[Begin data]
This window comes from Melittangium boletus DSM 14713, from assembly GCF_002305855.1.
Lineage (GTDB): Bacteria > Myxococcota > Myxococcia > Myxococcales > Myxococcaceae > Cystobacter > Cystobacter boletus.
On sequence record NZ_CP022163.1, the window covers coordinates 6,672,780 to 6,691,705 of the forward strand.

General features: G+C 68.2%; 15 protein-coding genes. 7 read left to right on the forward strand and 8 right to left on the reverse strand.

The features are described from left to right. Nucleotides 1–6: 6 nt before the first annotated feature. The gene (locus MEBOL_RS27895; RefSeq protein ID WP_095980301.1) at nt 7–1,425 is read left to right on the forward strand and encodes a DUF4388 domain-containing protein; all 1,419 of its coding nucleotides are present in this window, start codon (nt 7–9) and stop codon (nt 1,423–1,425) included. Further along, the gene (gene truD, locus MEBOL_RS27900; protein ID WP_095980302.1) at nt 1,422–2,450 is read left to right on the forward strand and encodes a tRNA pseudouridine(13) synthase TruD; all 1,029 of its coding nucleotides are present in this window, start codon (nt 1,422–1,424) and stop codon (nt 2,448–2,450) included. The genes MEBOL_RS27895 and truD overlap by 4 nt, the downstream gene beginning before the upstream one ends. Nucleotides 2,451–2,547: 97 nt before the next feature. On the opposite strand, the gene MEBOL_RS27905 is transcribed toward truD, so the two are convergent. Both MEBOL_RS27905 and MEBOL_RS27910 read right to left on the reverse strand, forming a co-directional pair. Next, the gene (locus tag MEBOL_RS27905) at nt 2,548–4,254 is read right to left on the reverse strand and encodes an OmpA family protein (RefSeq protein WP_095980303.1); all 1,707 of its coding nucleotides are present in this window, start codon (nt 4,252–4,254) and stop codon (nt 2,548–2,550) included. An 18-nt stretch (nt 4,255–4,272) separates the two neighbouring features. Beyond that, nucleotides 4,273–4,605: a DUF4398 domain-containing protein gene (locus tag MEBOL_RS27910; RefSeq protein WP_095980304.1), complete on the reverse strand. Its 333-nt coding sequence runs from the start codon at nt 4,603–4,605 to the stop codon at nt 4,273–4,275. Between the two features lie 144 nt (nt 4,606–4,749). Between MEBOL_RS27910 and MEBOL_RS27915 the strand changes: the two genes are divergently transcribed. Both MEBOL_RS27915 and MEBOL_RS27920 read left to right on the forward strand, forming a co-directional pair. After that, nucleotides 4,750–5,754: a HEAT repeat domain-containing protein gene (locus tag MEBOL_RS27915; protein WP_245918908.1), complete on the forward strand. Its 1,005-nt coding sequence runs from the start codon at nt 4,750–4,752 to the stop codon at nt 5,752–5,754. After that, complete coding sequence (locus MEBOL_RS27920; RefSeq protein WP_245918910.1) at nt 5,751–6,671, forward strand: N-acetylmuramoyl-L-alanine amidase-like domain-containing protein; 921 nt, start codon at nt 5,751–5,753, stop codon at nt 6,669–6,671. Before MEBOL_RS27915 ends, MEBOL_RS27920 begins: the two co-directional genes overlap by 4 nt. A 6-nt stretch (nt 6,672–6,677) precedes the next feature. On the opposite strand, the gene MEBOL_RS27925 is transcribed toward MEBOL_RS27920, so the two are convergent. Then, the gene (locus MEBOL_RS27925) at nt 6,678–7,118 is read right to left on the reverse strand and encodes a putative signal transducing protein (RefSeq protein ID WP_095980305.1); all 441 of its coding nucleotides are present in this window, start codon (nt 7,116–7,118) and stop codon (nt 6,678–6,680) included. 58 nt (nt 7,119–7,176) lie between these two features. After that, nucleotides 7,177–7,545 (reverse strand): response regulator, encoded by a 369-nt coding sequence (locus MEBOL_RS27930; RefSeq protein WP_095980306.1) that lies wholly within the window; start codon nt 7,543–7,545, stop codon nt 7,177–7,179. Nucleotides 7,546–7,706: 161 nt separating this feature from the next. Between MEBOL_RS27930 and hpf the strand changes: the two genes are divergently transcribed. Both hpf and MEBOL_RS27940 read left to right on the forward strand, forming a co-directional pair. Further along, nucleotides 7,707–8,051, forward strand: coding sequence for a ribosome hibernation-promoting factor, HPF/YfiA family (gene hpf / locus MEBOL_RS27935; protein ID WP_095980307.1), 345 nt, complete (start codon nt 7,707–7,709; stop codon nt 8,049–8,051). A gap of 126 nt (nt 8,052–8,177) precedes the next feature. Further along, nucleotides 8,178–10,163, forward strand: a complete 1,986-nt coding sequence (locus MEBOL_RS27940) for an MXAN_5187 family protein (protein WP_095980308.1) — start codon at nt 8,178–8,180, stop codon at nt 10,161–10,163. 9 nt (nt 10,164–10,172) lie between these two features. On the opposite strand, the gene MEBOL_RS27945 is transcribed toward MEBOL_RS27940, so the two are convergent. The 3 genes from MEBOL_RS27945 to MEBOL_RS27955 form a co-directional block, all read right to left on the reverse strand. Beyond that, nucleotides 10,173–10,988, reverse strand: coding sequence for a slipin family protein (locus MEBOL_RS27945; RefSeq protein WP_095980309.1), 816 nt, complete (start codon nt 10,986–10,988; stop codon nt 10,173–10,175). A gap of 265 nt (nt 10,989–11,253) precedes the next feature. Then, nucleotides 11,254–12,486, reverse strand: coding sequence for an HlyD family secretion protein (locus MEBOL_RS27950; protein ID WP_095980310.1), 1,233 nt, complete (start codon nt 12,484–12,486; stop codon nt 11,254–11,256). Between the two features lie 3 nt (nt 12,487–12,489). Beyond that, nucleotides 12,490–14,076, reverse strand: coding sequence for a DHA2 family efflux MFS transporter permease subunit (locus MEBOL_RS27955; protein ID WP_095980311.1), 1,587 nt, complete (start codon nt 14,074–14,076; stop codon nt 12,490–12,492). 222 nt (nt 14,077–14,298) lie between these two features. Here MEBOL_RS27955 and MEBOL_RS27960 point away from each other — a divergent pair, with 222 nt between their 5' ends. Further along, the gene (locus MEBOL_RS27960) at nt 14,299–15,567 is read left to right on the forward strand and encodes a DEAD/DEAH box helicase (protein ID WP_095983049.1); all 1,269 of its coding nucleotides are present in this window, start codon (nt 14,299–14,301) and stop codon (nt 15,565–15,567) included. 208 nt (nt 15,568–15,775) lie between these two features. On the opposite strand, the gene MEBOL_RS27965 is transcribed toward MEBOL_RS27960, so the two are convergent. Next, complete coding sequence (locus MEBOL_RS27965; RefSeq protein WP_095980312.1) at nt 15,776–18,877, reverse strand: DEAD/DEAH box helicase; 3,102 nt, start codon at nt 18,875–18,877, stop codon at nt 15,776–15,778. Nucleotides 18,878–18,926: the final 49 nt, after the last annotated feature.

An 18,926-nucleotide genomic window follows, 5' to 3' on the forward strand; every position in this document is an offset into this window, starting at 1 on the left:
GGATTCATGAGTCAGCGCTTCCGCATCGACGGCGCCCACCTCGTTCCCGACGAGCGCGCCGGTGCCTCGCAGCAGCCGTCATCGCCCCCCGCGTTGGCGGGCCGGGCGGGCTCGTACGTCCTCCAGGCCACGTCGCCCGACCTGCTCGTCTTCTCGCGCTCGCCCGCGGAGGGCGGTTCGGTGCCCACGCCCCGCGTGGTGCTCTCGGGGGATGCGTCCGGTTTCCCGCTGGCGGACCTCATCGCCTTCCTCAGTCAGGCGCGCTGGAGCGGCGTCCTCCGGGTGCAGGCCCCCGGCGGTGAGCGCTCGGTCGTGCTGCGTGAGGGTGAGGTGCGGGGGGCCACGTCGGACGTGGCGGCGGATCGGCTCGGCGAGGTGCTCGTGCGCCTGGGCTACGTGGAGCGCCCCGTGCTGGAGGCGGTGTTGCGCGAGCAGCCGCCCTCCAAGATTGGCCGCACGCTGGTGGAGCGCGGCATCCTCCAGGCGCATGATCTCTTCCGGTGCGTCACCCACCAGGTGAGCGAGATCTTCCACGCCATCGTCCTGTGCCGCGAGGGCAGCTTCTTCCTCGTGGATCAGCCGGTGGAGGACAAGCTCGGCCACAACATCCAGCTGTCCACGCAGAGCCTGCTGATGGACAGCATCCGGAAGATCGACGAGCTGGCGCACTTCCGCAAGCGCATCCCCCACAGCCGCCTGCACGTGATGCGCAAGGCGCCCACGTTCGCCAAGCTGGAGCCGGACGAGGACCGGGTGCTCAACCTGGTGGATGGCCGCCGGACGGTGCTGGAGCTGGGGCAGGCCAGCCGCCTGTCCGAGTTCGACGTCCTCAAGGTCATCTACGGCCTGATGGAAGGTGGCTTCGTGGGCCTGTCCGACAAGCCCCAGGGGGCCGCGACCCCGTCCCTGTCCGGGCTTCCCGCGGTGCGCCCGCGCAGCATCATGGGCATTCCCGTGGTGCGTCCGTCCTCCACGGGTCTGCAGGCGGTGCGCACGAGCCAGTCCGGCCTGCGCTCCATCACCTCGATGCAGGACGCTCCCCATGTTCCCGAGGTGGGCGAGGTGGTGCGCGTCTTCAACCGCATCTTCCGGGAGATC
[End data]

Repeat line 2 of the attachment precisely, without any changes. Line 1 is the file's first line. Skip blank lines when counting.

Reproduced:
Lineage (GTDB): Bacteria > Myxococcota > Myxococcia > Myxococcales > Myxococcaceae > Cystobacter > Cystobacter boletus.